The "Swedish Dream" Under Assault, At Home And Abroad
Reverberations of the war in Ukraine is just one factor forcing Sweden to reinvent its identity as a nation in a destabilized world order which puts into question the values the country had long stood for, including non-alignment, free trade and market liberalism.
STOCKHOLM — Sweden is making international headlines again, after a new turn in the country's NATO application, which has become more like a political thriller novel with each dramatic turn.
On January 21st, far-right politician Rasmus Paludan burned copies of the Koran during a demonstration outside of the Turkish embassy in Stockholm. The stunt outraged many Muslims in Sweden and around the world.
Although Swedish government officials distanced themselves from the action, Turkish president Recep Tayyip Erdogan said his country will veto Sweden's NATO application as long as protests desecrating the Islamic holy book are allowed to take place. Turkey also canceled the Swedish defense minister's scheduled visit to Ankara.
Swedish authorities seem to have learned from this experience, and earlier this month issued a rare ban of a rally protesting the NATO membership bid, which had been expected to include another Koran burning. "The burning of the Koran outside the Turkey embassy in January 2023 can be determined to have increased threats against both the Swedish society at large, but also against Sweden, Swedish interests abroad and Swedes abroad," Swedish police said in a statement.
This is only one of many challenges currently facing Sweden after the country experienced major political and socio-economic shifts over the last 30 years.
A changing nation, stretched to its limits
Global crises, including the invasion of Ukraine, have forced Sweden to reinvent its identity as a nation in a destabilized world order which opposes all of the values the country used to stand for, including non-alignment, free trade, market liberalism and multilateralism.
Swedish exceptionalism has come to an end, on all levels.
The mechanisms underlying these dramatic shifts can be traced back to the 1990s, when Sweden began to give up the Third Way that had for decades defined its national identity, by privatizing most of its welfare systems and joining the EU, a move away from the country's previous "alliance freedom."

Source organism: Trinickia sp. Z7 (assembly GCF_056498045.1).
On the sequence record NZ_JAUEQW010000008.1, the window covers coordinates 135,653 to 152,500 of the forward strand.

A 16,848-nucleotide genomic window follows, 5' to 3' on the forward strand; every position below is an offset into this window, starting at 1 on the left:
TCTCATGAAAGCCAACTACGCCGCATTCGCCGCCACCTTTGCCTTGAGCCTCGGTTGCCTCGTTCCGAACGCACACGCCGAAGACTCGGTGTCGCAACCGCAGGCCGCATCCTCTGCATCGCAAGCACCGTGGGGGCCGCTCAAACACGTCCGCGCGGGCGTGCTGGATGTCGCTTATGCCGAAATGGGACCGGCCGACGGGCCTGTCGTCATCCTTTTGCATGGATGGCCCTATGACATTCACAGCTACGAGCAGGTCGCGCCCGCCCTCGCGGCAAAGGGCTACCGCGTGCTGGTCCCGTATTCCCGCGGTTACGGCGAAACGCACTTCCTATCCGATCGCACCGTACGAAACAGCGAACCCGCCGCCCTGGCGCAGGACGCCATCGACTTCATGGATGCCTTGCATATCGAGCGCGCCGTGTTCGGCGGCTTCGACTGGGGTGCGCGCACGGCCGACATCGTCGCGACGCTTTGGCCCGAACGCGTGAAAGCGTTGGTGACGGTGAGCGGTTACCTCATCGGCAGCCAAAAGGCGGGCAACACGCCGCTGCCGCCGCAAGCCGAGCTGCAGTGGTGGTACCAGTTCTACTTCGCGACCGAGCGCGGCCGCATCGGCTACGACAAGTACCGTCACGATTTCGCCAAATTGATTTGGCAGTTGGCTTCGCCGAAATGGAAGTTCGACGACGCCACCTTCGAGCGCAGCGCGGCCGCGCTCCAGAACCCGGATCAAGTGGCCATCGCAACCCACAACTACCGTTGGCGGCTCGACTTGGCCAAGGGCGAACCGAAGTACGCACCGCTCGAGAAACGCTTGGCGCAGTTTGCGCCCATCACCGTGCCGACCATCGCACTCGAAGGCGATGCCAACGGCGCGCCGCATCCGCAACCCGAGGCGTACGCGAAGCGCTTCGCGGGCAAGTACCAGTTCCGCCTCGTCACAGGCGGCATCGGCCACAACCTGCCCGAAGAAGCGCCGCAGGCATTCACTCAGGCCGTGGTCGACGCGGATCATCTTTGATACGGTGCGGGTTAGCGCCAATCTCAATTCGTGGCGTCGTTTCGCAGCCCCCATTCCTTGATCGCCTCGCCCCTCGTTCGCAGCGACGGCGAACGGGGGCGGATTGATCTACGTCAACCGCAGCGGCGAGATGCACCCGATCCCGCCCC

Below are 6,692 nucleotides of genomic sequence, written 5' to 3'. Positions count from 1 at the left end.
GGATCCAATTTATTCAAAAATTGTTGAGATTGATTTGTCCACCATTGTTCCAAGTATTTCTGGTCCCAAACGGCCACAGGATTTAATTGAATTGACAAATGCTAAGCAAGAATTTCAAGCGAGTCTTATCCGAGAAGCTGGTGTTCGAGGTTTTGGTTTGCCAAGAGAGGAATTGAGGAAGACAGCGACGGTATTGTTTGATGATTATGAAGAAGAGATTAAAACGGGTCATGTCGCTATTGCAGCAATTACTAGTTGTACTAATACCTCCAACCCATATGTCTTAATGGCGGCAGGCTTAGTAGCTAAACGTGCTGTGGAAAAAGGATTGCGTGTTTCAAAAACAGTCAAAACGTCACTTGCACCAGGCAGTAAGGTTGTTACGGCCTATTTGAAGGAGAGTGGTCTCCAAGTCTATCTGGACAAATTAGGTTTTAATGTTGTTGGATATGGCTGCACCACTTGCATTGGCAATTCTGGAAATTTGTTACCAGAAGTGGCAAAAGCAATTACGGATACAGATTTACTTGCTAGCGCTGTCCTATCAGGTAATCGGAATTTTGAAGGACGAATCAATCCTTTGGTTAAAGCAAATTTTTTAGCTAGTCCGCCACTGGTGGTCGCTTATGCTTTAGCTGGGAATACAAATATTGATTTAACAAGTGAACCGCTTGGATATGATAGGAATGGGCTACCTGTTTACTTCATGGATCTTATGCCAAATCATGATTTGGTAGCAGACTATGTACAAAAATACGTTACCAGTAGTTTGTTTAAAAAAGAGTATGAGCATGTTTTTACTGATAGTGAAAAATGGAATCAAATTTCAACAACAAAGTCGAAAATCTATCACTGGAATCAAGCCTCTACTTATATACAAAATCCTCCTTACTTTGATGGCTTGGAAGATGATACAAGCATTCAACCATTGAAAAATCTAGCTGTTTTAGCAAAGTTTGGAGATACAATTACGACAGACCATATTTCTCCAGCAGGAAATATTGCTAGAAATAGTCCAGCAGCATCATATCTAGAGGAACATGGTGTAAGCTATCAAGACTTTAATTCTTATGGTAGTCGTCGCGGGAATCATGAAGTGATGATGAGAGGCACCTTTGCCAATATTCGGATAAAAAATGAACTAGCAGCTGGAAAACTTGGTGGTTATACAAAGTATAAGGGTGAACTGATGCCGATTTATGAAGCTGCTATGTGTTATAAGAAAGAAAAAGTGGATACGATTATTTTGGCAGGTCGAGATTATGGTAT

This is how Sweden has became more and more continental since the early 2000s. In terms of policies and political practices, the country is far from the idyllic image developed under the influence of Prime Minister Olof Palme in the 1970s. Recent crises like the 2015 refugee crisis and the COVID-19 pandemic strained a welfare state system already reaching its limits, revealing and reinforcing existing splits within Swedish society.
NATO Secretary General meets the Prime Minister of Sweden
Ukraine invasion abroad; inflation and gang violence at home
More recently, both the economic crisis that followed Russia's invasion of Ukraine and ongoing gang wars raging in Sweden's big cities have shed new light on the country's complex issues. While sky-high inflation has worsened social inequality, increasing gun violence and criminality in the suburbs raises questions about the Swedish state's ability to maintain law and order while also creating equal opportunities for all citizens.
This context also explains the results of the Sept. 2022 general elections, when far-right Sweden Democrats rose to second place, in part by promoting a much stricter immigration policy.
This marked a turning point for Swedish politics, with the party de facto becoming the king-maker. Moderate right-wing parties, which had previously refused to cooperate with the Sweden Democrats, had to rethink their strategies. While the Sweden Democrats didn’t formally join the government and still don’t hold a ministry, a look at the parliamentary coalition agreement suggests that they do wield real influence over the country's political agenda.
Danish anti-Islam politician Rasmus Paludan burning a quran in Nørrebro
Soft to smart power
In that sense, Swedish exceptionalism has come to an end, on all levels. Sweden now must reinvent its national identity, to tackle the challenges at home and to define its new international role.
Sweden will have to invent a new raison d’être in the 21st century.
Two countries provide a glimpse of Sweden’s possible future. On domestic policies, the country may end up resembling its neighbor, Denmark, which has a much tougher stance on immigration. On foreign policy, Sweden is being forced to abandon its neutrality and become more proactive in terms of its defense policy — mirroring Germany's recent transition.
In other words, Sweden will have to take the same path as its European neighbors and invent a new raison d’être in the 21st century, by moving from soft to smart power. If it can manage, the Swedish dream can survive, even with a slightly stronger dose of realism.
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